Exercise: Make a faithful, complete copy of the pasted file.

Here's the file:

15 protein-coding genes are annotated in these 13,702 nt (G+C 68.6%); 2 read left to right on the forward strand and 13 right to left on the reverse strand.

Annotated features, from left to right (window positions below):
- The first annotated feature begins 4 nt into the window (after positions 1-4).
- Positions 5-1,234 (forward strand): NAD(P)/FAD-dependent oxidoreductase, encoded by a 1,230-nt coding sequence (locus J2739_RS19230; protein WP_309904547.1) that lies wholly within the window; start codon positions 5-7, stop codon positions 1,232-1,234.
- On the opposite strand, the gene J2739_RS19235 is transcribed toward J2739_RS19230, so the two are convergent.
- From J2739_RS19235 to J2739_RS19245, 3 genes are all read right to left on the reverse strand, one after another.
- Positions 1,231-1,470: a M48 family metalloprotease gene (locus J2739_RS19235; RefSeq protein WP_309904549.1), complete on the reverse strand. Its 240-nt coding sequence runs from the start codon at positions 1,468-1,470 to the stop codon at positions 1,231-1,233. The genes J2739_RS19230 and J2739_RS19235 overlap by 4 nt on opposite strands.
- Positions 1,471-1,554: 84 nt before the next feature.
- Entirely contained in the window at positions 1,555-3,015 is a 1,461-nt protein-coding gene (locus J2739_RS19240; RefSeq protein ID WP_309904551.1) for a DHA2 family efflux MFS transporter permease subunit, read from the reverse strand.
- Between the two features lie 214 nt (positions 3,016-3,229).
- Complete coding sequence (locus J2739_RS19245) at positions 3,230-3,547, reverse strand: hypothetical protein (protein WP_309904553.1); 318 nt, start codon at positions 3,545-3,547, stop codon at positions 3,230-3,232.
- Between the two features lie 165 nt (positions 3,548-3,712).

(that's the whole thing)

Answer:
15 protein-coding genes are annotated in these 13,702 nt (G+C 68.6%); 2 read left to right on the forward strand and 13 right to left on the reverse strand.

Annotated features, from left to right (window positions below):
- The first annotated feature begins 4 nt into the window (after positions 1-4).
- Positions 5-1,234 (forward strand): NAD(P)/FAD-dependent oxidoreductase, encoded by a 1,230-nt coding sequence (locus J2739_RS19230; protein WP_309904547.1) that lies wholly within the window; start codon positions 5-7, stop codon positions 1,232-1,234.
- On the opposite strand, the gene J2739_RS19235 is transcribed toward J2739_RS19230, so the two are convergent.
- From J2739_RS19235 to J2739_RS19245, 3 genes are all read right to left on the reverse strand, one after another.
- Positions 1,231-1,470: a M48 family metalloprotease gene (locus J2739_RS19235; RefSeq protein WP_309904549.1), complete on the reverse strand. Its 240-nt coding sequence runs from the start codon at positions 1,468-1,470 to the stop codon at positions 1,231-1,233. The genes J2739_RS19230 and J2739_RS19235 overlap by 4 nt on opposite strands.
- Positions 1,471-1,554: 84 nt before the next feature.
- Entirely contained in the window at positions 1,555-3,015 is a 1,461-nt protein-coding gene (locus J2739_RS19240; RefSeq protein ID WP_309904551.1) for a DHA2 family efflux MFS transporter permease subunit, read from the reverse strand.
- Between the two features lie 214 nt (positions 3,016-3,229).
- Complete coding sequence (locus J2739_RS19245) at positions 3,230-3,547, reverse strand: hypothetical protein (protein WP_309904553.1); 318 nt, start codon at positions 3,545-3,547, stop codon at positions 3,230-3,232.
- Between the two features lie 165 nt (positions 3,548-3,712).